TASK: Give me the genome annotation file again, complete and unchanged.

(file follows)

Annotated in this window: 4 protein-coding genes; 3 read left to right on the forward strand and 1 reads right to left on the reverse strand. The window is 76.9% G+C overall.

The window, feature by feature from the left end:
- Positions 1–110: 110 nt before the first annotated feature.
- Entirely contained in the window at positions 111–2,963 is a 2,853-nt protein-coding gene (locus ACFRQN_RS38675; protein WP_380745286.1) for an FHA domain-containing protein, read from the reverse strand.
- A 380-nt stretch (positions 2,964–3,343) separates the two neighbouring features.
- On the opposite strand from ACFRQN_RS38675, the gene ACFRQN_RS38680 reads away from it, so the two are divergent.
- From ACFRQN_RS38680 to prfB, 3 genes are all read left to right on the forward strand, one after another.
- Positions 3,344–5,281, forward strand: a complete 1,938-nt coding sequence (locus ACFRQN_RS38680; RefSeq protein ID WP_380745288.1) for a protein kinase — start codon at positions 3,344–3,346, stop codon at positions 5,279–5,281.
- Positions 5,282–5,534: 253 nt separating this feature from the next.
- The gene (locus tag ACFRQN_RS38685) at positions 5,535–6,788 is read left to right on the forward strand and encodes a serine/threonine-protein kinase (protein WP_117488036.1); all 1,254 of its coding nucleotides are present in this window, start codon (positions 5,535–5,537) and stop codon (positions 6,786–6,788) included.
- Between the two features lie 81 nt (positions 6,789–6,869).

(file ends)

Annotated in this window: 4 protein-coding genes; 3 read left to right on the forward strand and 1 reads right to left on the reverse strand. The window is 76.9% G+C overall.

The window, feature by feature from the left end:
- Positions 1–110: 110 nt before the first annotated feature.
- Entirely contained in the window at positions 111–2,963 is a 2,853-nt protein-coding gene (locus ACFRQN_RS38675; protein WP_380745286.1) for an FHA domain-containing protein, read from the reverse strand.
- A 380-nt stretch (positions 2,964–3,343) separates the two neighbouring features.
- On the opposite strand from ACFRQN_RS38675, the gene ACFRQN_RS38680 reads away from it, so the two are divergent.
- From ACFRQN_RS38680 to prfB, 3 genes are all read left to right on the forward strand, one after another.
- Positions 3,344–5,281, forward strand: a complete 1,938-nt coding sequence (locus ACFRQN_RS38680; RefSeq protein ID WP_380745288.1) for a protein kinase — start codon at positions 3,344–3,346, stop codon at positions 5,279–5,281.
- Positions 5,282–5,534: 253 nt separating this feature from the next.
- The gene (locus tag ACFRQN_RS38685) at positions 5,535–6,788 is read left to right on the forward strand and encodes a serine/threonine-protein kinase (protein WP_117488036.1); all 1,254 of its coding nucleotides are present in this window, start codon (positions 5,535–5,537) and stop codon (positions 6,786–6,788) included.
- Between the two features lie 81 nt (positions 6,789–6,869).